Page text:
Before we smoke test the sanitary sewer system, we will notify residents of the dates we will be testing (Sample Smoke Testing Letter to Residents). Please read below to see what you should do prior to the start of the smoke testing.
Important Instructions for Residents Prior to Smoke Testing:
- When you are notified that smoke testing is going to occur in your neighborhood you should make sure that all traps under basins (including garage sinks), washing facilities, and floor drains have water in them. This can be done by pouring three cups of water in them or running the faucet for 60 seconds. This will help prevent smoke from entering your home.
- If you have pets and are not going to be home when smoke testing is being conducted, it would be a good idea to leave several windows partially open for ventilation, should any smoke enter the building.
- If smoke gets into the house, contact Public Works Wastewater Division at 757-933-2311. Open your windows for ventilation and the smoke will soon dissipate.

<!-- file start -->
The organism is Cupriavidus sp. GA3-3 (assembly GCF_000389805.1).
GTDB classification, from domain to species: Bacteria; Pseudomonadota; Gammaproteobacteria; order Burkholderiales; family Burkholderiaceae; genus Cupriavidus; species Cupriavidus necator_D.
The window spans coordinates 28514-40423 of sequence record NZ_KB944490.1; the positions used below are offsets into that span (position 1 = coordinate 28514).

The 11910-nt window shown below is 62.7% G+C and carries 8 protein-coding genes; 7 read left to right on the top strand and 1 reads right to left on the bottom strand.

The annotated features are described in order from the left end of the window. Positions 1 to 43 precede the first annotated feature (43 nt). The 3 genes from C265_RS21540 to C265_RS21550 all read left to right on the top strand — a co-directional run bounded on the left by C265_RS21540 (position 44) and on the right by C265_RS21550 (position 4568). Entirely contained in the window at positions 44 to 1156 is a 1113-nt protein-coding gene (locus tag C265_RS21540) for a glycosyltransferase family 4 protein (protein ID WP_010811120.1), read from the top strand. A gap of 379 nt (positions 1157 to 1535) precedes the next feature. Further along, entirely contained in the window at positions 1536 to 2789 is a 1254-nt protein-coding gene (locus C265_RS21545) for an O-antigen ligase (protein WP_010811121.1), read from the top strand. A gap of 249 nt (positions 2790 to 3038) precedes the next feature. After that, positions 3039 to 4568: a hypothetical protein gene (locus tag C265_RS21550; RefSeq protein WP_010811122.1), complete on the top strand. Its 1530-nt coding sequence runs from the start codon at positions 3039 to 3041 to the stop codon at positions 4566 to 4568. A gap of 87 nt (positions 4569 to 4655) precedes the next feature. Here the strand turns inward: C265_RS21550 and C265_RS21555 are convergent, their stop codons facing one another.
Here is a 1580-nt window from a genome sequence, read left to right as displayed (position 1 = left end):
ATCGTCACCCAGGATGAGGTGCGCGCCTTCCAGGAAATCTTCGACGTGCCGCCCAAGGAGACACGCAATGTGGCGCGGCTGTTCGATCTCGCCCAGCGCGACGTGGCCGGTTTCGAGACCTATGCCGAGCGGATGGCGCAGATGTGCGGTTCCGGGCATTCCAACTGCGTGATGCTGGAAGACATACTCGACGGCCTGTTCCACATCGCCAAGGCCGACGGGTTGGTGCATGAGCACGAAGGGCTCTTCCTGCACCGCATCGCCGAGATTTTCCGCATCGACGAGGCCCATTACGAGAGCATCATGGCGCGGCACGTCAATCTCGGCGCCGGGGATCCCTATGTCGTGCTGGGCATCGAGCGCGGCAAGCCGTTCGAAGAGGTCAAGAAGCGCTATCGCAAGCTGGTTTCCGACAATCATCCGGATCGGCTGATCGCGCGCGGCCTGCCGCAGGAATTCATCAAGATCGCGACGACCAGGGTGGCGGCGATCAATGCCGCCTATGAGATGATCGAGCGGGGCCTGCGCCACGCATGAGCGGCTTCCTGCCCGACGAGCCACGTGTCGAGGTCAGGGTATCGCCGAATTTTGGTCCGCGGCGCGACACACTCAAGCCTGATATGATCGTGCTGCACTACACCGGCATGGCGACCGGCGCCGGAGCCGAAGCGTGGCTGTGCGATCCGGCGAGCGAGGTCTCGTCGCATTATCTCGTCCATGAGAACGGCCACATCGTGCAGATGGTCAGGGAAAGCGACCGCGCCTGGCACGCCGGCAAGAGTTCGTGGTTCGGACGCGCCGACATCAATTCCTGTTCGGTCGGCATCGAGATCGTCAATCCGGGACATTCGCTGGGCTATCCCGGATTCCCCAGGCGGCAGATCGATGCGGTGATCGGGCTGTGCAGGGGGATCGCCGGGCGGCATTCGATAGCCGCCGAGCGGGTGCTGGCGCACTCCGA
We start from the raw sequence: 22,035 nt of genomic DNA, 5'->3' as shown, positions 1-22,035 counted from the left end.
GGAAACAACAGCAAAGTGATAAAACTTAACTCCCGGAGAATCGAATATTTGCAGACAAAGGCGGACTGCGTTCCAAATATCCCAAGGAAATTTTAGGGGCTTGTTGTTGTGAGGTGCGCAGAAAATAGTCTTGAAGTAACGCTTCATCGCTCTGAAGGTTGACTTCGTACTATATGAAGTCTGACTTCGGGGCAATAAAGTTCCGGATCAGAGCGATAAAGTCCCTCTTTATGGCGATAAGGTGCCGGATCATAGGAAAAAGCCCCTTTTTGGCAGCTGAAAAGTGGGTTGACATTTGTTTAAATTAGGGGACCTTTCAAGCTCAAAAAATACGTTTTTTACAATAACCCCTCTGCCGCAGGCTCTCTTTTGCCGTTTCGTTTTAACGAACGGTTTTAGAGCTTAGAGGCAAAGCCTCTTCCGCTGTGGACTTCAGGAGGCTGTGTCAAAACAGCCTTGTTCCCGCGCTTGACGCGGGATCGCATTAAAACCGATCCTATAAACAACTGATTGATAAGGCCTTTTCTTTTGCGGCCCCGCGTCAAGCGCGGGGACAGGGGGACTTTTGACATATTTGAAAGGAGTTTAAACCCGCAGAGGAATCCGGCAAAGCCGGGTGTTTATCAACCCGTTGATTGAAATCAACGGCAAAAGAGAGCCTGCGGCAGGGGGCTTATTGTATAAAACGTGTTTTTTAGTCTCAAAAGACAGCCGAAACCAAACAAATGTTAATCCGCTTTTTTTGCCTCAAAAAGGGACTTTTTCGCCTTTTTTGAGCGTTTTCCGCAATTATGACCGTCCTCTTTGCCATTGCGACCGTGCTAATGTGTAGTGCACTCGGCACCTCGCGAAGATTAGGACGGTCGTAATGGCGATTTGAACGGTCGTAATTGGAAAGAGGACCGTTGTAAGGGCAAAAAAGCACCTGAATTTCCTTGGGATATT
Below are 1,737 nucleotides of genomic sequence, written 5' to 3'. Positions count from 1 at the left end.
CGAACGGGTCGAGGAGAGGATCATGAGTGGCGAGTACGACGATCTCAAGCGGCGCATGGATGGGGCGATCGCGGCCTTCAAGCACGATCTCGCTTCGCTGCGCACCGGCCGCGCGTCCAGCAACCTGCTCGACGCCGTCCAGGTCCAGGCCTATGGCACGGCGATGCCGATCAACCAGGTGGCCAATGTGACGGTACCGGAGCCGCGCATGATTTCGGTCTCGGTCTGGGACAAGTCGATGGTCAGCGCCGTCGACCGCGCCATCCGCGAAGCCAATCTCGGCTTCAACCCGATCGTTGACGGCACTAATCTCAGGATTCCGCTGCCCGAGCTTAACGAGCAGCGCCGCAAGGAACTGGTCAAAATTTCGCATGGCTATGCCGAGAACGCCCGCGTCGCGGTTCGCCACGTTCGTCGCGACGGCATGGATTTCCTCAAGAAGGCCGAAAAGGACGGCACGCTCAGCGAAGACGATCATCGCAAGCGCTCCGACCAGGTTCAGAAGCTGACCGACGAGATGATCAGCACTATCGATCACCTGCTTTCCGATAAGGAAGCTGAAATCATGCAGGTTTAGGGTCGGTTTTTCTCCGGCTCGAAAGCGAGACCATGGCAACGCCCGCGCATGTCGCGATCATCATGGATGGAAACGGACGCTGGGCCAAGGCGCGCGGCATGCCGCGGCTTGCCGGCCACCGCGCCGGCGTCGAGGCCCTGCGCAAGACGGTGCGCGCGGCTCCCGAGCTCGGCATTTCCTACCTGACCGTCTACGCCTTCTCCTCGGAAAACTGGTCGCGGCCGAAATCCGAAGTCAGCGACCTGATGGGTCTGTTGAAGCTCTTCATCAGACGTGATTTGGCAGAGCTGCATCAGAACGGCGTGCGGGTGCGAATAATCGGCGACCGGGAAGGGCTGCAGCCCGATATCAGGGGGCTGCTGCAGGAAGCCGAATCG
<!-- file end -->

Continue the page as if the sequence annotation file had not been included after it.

- Smoke should not enter your house. If it does, it may be an indication of a defect in your plumbing. This defect could allow sewer gases to enter your house. Sewer gases can be a health hazard. The correction of these defects in your plumbing is the responsibility of the homeowner. A licensed plumber should be consulted to make the corrections properly.
Smoke Testing Results
After Smoke Testing, Closed Circuit Television work is completed on these lines (CCTVed) to look for the defects that smoke testing indicated and others that smoke testing did not show. The Collector Operations Supervisor will review the results of the smoke testing and the video and determine what work needs to be done to City system to eliminate these smoke sources. Work could include adding cleanout caps, repairing or replacing City laterals, or repairing or replacing City sewer mains. Work will be scheduled.